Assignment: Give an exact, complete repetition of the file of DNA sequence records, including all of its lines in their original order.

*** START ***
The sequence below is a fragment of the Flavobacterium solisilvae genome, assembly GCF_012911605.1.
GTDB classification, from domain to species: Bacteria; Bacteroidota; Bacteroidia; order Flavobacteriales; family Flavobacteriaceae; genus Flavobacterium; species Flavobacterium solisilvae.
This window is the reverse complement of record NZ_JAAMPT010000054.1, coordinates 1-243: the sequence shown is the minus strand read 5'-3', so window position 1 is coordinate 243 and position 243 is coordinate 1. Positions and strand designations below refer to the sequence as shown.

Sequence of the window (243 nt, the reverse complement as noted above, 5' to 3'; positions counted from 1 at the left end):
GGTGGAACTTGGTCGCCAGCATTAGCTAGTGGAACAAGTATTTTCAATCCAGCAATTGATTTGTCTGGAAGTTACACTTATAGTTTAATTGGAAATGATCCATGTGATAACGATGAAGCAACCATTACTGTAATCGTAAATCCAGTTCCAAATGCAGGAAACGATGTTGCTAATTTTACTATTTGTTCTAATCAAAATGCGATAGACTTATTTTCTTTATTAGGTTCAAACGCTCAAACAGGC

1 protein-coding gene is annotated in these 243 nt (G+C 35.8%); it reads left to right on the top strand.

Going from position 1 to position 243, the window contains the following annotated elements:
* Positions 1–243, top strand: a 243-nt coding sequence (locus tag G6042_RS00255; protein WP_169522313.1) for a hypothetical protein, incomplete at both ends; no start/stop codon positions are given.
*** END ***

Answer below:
The sequence below is a fragment of the Flavobacterium solisilvae genome, assembly GCF_012911605.1.
GTDB classification, from domain to species: Bacteria; Bacteroidota; Bacteroidia; order Flavobacteriales; family Flavobacteriaceae; genus Flavobacterium; species Flavobacterium solisilvae.
This window is the reverse complement of record NZ_JAAMPT010000054.1, coordinates 1-243: the sequence shown is the minus strand read 5'-3', so window position 1 is coordinate 243 and position 243 is coordinate 1. Positions and strand designations below refer to the sequence as shown.

Sequence of the window (243 nt, the reverse complement as noted above, 5' to 3'; positions counted from 1 at the left end):
GGTGGAACTTGGTCGCCAGCATTAGCTAGTGGAACAAGTATTTTCAATCCAGCAATTGATTTGTCTGGAAGTTACACTTATAGTTTAATTGGAAATGATCCATGTGATAACGATGAAGCAACCATTACTGTAATCGTAAATCCAGTTCCAAATGCAGGAAACGATGTTGCTAATTTTACTATTTGTTCTAATCAAAATGCGATAGACTTATTTTCTTTATTAGGTTCAAACGCTCAAACAGGC

1 protein-coding gene is annotated in these 243 nt (G+C 35.8%); it reads left to right on the top strand.

Going from position 1 to position 243, the window contains the following annotated elements:
* Positions 1–243, top strand: a 243-nt coding sequence (locus tag G6042_RS00255; protein WP_169522313.1) for a hypothetical protein, incomplete at both ends; no start/stop codon positions are given.